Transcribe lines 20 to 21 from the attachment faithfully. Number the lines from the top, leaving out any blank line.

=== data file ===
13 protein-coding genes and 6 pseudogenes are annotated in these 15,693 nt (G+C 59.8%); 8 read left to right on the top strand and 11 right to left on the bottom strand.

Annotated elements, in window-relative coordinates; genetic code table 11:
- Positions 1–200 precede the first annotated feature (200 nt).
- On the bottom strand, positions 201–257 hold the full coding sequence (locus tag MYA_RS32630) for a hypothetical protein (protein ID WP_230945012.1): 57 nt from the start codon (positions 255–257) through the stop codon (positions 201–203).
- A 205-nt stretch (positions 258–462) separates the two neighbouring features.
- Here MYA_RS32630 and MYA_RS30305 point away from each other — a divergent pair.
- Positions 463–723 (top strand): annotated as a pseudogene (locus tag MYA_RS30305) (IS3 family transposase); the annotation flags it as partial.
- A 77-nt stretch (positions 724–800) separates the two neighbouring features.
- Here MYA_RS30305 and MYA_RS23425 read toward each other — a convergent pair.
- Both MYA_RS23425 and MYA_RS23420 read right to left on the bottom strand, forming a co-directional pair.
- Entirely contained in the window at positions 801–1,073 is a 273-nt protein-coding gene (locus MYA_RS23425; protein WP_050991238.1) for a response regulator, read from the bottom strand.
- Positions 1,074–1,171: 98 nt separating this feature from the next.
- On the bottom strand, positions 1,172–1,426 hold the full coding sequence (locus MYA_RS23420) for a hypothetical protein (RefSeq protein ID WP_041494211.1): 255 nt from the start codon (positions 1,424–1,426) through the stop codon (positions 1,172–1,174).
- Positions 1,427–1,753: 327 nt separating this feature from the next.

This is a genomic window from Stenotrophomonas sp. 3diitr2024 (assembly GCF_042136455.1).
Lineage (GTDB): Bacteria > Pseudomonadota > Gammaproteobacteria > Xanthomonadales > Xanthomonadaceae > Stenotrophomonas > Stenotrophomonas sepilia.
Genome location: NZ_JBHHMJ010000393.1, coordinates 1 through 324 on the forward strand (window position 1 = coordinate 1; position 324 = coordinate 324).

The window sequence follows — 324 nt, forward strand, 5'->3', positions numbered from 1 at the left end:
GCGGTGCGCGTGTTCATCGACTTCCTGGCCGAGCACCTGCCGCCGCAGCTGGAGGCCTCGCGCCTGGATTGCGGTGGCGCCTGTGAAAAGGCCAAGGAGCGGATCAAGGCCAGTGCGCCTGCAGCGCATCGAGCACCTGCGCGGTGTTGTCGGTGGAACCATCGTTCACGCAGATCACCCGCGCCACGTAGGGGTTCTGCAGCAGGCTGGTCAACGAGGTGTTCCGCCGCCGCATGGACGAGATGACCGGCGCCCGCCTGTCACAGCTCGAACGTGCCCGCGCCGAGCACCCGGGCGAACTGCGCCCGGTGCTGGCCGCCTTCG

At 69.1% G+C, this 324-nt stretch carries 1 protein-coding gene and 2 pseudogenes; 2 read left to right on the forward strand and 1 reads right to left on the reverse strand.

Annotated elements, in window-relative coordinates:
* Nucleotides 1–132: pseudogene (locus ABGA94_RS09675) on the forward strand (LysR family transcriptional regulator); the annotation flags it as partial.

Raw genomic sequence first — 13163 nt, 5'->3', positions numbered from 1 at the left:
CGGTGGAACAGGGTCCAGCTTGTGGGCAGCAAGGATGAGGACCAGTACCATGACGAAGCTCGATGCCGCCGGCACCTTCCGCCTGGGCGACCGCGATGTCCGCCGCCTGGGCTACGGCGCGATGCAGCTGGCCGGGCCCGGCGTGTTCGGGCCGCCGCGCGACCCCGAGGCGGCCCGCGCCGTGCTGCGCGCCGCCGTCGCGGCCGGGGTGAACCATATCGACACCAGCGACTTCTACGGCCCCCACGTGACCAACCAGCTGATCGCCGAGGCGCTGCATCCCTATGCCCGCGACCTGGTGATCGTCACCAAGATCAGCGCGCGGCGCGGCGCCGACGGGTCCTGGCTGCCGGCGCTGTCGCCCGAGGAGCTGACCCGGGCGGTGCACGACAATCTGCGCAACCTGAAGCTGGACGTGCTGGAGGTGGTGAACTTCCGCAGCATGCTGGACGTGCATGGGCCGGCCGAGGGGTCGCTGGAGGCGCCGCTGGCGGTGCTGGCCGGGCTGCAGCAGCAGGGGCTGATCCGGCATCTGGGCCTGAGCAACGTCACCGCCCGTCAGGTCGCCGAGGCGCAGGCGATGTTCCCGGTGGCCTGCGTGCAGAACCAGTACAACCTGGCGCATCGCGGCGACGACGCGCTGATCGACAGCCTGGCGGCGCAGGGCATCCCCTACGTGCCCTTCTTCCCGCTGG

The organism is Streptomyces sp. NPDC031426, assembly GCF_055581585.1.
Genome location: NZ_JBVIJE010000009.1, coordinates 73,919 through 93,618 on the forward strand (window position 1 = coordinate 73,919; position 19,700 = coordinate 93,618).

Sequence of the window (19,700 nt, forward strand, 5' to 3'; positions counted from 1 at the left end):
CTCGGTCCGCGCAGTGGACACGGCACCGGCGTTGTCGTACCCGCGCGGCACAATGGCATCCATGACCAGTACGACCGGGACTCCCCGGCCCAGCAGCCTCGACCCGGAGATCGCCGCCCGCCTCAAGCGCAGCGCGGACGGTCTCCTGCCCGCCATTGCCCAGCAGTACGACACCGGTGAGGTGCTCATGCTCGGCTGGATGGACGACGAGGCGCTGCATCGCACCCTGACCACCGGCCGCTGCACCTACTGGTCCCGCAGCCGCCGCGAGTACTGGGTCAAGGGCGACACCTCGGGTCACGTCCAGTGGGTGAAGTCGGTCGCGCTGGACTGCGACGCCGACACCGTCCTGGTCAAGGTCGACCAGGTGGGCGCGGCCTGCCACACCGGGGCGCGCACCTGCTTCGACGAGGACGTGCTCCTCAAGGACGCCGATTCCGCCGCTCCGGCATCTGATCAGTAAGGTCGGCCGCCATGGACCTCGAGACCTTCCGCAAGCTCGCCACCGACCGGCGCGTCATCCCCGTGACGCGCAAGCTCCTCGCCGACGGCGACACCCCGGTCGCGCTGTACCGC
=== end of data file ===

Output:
At 69.1% G+C, this 324-nt stretch carries 1 protein-coding gene and 2 pseudogenes; 2 read left to right on the forward strand and 1 reads right to left on the reverse strand.

Annotated elements, in window-relative coordinates: